Your character is a trained surgeon, capable of performing life-changing operations. With access to a proper, modern medical facility, you can perform surgery to heal permanent, crippling injuries that result from Incapacitation. Performing surgery takes 4 hours and requires a Healing roll. Restoring the use of an arm or leg imposes a -2 penalty to the roll, while restoring eye or brain damage imposes a -4 penalty. Advanced medical equipment will give you a +2 bonus to the Healing roll.
Failing the Healing roll means that the surgery fails and you cannot attempt it again until your Healing skill improves. Critical Failure means that your patient begins Bleeding Out on the operating table. Regardless of whether the surgery is successful, the patient receives Exhaustion upon awakening. This turns into Fatigue after 24 hours, and goes away completely after another 24 hours.
Surgery can also be used to install cyberware, as long as you have the actual component to be installed. This uses the same rules as above, with the same penalties; installing cyberware in the eye or brain, for example, imposes a -4 penalty. Failure will result in a cyberware package that has been poorly integrated and may malfunction; Critical Failure causes the patient to begin Bleeding Out as usual.
Requirements: Novice, Driving/Piloting/Boating d8+
Your character knows one unique vehicle like the back of their hand. This can either be a vehicle they actually drive - like a car or starship - or it can be a rigger’s favourite trusty drone. When using it, they add +1 to all maneuvering rolls - including the roll made to Soak damage if they have the Ace Edge.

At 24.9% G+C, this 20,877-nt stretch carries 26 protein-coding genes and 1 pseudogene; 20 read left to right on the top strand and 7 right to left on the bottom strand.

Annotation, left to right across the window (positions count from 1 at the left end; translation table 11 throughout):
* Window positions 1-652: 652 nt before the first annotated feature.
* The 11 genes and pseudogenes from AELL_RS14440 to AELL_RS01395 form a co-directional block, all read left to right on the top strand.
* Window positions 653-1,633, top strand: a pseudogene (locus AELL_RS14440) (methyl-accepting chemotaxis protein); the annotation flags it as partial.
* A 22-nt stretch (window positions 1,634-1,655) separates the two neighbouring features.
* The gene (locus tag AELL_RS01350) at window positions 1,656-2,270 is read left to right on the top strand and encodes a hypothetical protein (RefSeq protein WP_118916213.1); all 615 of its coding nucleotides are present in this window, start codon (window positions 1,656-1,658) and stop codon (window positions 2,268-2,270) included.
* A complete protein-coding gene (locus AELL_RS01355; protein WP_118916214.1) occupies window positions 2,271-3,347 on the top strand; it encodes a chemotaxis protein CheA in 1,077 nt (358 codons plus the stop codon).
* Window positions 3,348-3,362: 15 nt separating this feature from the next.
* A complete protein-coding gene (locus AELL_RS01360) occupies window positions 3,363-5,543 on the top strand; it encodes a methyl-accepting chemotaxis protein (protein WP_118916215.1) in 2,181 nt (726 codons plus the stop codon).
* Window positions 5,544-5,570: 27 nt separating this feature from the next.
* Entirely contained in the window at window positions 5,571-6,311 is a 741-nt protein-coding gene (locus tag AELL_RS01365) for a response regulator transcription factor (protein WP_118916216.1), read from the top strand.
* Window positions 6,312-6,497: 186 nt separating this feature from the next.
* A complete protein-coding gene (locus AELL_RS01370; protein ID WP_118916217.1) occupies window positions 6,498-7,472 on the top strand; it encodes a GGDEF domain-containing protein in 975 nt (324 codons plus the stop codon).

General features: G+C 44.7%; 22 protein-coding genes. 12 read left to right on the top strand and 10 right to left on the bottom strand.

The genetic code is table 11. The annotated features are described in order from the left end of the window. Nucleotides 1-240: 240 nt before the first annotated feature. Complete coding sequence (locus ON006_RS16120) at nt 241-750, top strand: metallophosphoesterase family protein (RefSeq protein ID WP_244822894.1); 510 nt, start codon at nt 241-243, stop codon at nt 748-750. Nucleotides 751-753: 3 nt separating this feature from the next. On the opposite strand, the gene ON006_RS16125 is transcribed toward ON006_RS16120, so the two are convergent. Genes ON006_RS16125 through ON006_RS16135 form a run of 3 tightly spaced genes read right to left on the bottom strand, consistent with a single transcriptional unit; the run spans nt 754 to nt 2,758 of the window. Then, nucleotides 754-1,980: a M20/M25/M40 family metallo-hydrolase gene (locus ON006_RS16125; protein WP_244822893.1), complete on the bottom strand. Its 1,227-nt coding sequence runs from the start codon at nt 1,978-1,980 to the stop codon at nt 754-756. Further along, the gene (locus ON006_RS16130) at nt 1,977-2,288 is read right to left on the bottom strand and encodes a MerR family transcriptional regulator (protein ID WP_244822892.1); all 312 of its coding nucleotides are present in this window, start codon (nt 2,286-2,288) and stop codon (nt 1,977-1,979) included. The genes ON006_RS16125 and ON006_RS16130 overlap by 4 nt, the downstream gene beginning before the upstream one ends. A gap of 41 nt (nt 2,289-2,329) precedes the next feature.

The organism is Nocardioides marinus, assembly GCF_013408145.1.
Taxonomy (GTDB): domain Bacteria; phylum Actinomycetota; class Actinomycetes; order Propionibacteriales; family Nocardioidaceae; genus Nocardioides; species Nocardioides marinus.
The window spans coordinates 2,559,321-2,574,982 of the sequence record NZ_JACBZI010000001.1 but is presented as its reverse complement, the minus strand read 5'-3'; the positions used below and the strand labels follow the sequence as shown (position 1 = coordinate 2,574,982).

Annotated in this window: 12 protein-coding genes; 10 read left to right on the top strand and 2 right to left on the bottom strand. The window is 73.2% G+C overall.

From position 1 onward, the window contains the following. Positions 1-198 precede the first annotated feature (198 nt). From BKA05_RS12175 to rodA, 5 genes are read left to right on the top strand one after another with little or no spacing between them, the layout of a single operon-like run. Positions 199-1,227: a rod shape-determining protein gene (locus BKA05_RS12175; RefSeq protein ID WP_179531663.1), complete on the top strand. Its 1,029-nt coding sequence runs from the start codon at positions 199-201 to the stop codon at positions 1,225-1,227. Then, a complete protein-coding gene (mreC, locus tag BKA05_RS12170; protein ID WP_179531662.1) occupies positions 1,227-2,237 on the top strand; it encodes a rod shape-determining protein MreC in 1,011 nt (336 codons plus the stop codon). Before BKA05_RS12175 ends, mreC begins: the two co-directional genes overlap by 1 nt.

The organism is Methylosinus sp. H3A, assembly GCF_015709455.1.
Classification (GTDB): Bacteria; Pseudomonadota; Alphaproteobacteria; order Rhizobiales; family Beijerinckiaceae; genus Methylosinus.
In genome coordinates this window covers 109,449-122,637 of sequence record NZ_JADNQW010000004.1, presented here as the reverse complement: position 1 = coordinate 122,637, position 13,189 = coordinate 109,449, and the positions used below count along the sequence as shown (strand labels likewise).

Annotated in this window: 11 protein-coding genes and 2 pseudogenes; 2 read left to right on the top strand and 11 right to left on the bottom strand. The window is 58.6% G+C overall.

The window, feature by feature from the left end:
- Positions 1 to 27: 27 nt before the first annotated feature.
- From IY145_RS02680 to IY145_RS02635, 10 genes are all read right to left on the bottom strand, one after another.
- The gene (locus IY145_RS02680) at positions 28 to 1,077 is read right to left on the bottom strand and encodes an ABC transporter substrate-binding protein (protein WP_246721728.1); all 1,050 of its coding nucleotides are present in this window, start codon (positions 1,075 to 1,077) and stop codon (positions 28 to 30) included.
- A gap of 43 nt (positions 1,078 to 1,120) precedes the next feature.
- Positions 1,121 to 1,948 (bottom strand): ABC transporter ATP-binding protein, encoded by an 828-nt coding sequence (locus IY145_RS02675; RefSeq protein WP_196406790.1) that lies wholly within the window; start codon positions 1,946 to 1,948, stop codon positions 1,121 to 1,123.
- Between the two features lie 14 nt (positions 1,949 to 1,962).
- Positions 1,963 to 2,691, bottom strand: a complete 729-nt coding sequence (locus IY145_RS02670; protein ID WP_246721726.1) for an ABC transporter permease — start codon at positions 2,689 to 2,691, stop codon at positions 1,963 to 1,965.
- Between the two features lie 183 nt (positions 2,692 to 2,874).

This Edge can be taken multiple times, applying to a different vehicle each time. If the vehicle is lost, it can be replaced - but the benefits don’t kick in until they’ve used the new trademark vehicle for at least a week.
Mess With The Best
Requirements: Novice, Hacking d6+
You’ve arguably spent way too much time winning beefs in cyberspace, but at least you’ve had plenty of experience detecting and defeating attempts to “hack back”. If someone tries to counter-hack you during a netrun, whatever device you’re using is treated as though its Difficulty was one step higher.
Requirements: Seasoned, Hacking d8+
Hacking from a ‘pad? Beefed up security? Currently on horseback? No problem. You’re used to hacking in difficult circumstances, and can cut through the distractions and focus on the run to the exclusion of all else. This allows you to ignore 2 points of penalties to your Hacking rolls during a netrun, or get a +1 bonus if there are no penalties. This doesn’t apply to the post-exploitation phase after the netrun, or to general Hacking rolls.
Requirements: Veteran, Hacking d10+
You’re adept at operational security and getting out without leaving a trace. You start a netrun with 4 Ghost Tokens, instead of 3.
Requirements: Veteran, Smarts d10+, Hacking d8+
When fully immersed in cyberspace, you’re like a fish in water; the lightning-fast blur of data is no longer disorienting to you. You can react to ICE in the blink of an eye, and have become fully proficient in hacking at the speed of thought. While you are fully immersed in virtual reality using a SenseNet, you can spend a Ghost Token before making a Hacking roll to add 1d6 to the result.